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Islam, Catholicism, and women’s rights

A popular “presidentiable” is reported to have said the only crime he ever committed was rape, and his victim had thanked him for it. That charming anecdote, told by a fan of his, was meant to exemplify his endearing sense of humor—also at play, supposedly, when he admitted ties to death squads.

Social media have lately buzzed with talk about a dubious compliment to Filipino women by a respected social enterprise guru. “Beautiful women,” he had said, were the country’s “greatest asset,” drawing foreign men and their money and brains into the economy, and producing “cappuccino” progeny with them.

Both witticisms expose the sorry level of political and civil discourse (and wit) in our country. They also demonstrate two ways women are still spoken of: as legitimate objects of subjugation, and as agents primarily of sex and reproduction.

Major religions have often spoken of women in the same two ways—except they’re not joking. Religions are dead serious about their statements on gender. That may have dead serious consequences for public policy. Yet those statements are often at odds with the religions’ fundamental teachings.

On May 27, 2015, 37 women and one man, of various religious and irreligious persuasions, met to examine the policy implications of gender perspectives in Islam and Roman Catholicism. The workshop was the last session of a three-day National Conference on Women, Peace, and Security and the Bangsamoro Basic Law, organized by the Gaston Z. Ortigas Peace Institute Inc. and the feminist group Pilipina, with funds from the United Nations Development Programme and the German Catholic aid agency Misereor. The session was cosponsored by the John J. Carroll Institute on Church and Social Issues as part of a nine-country research project on religion and social transformation in Southeast Asia. The project is headed by the Indonesian Consortium for Religious Studies and funded by the Henry Luce Foundation.

Some feminists object to the BBL because of its Shari’ah law provisions. Feminists at the conference, however, supported the BBL. The Muslims pointed out that BBL or no BBL, Shari’ah has been in force since 1977 under the Code of Muslim Personal Laws of the Philippines. The first speaker, Zahria P. M. Mapandi, executive director of Al-Mujadilah Development Foundation Inc., hoped that the BBL might offer an opening to alter provisions of that code which are unfavorable to women—for instance, the extremely young legal age of marriage.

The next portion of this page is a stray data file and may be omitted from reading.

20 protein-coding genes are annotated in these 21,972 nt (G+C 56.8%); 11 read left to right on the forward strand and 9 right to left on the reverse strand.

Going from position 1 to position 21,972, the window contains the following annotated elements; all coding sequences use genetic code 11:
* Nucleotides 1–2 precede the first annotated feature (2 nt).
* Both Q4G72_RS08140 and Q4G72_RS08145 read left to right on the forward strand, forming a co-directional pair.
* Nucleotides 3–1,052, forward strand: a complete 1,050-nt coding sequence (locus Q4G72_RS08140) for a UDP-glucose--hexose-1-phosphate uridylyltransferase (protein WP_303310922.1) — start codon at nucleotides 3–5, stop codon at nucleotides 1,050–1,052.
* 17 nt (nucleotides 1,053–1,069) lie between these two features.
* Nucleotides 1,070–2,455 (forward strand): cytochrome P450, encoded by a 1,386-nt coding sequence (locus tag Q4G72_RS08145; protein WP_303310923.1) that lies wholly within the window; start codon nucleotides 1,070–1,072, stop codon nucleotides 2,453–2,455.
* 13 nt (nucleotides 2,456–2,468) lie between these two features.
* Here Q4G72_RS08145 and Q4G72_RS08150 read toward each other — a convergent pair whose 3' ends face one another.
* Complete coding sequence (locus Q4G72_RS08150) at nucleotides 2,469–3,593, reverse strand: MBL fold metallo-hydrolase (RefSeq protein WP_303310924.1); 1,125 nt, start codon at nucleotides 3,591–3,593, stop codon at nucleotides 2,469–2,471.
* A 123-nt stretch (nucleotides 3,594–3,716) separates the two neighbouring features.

Mapandi observed that Muslim laws which subordinate women are inconsistent with “the true Shari’ah”—the Koran—which preaches the equality of all. She asserted that Islam’s advent, far from inaugurating women’s subordination, freed them from a situation of extreme subordination and violence, in which female infants were buried alive and women of all ages were men’s chattel. If some Muslims today proffer interpretations of Islam that justify women’s subordination, it is, she argued, because such interpretations are embedded in patriarchal cultures that do not uphold true Islamic principles. She urged Muslim women to study the Koran for themselves and find in it the bases of gender equality.

Catholicism’s derivative teaching, like Islam’s, is often guilty of misogyny. Philippine Commission on Women chair Remedios Ignacio-Rikken, a workshop reactor, reminded us of the harshness of the early and medieval Church fathers’ speech about women: they were “the devil’s gateway” (Tertullian); useless for anything but reproduction (St. Augustine); “defective and misbegotten” (St. Thomas Aquinas).

No Catholic bishop or priest today can talk publicly about women in that way without risking institutional sanction. From St. John XXIII on, popes have spoken clearly for women’s fundamental equality with men. The current pope, Francis I, urges that women be included in various levels of consultation within the Church, even though he has dashed hopes for women’s ordination. The Catholic Bishops’ Conference of the Philippines (CBCP) anticipated the papal mandate for women’s participation by more than two decades, calling in 1991 for their inclusion “in community discernment and the implementation of pastoral responses to local and national concerns” at “all levels of Church life, from parish organizations to the (CBCP).”

In my own talk on Catholicism, I spoke of equality between women and men as a Gospel imperative, manifested in Jesus’ dealings with women.

St. John Paul II affirms this imperative in his 1988 apostolic letter to women, “Mulieris Dignitatem.” But Catholicism often falls short of support for women’s rights because of fear that culturally embedded gender distinctions would be erased—particularly women’s disproportionate responsibility for family nurturance. This was one reason the Catholic Church was not as supportive of the Philippine Magna Carta of Women, a cornerstone law for gender equality, as its recent rhetoric on women’s rights might lead one to expect.

Whether from Muslims or from Christians, declarations that women are equal to men, but primarily responsible for the home, and only after that for the public sphere, ring as feeble as the social enterprise guru’s tribute to Filipino women. For women to be equal to men in the public sphere, men must equally share responsibility for the home. The refusal to acknowledge this part of the equation limits the potential of religions to empower women in society, in the polity, and in religious institutions.

First published in the Philippine Daily Inquirer.

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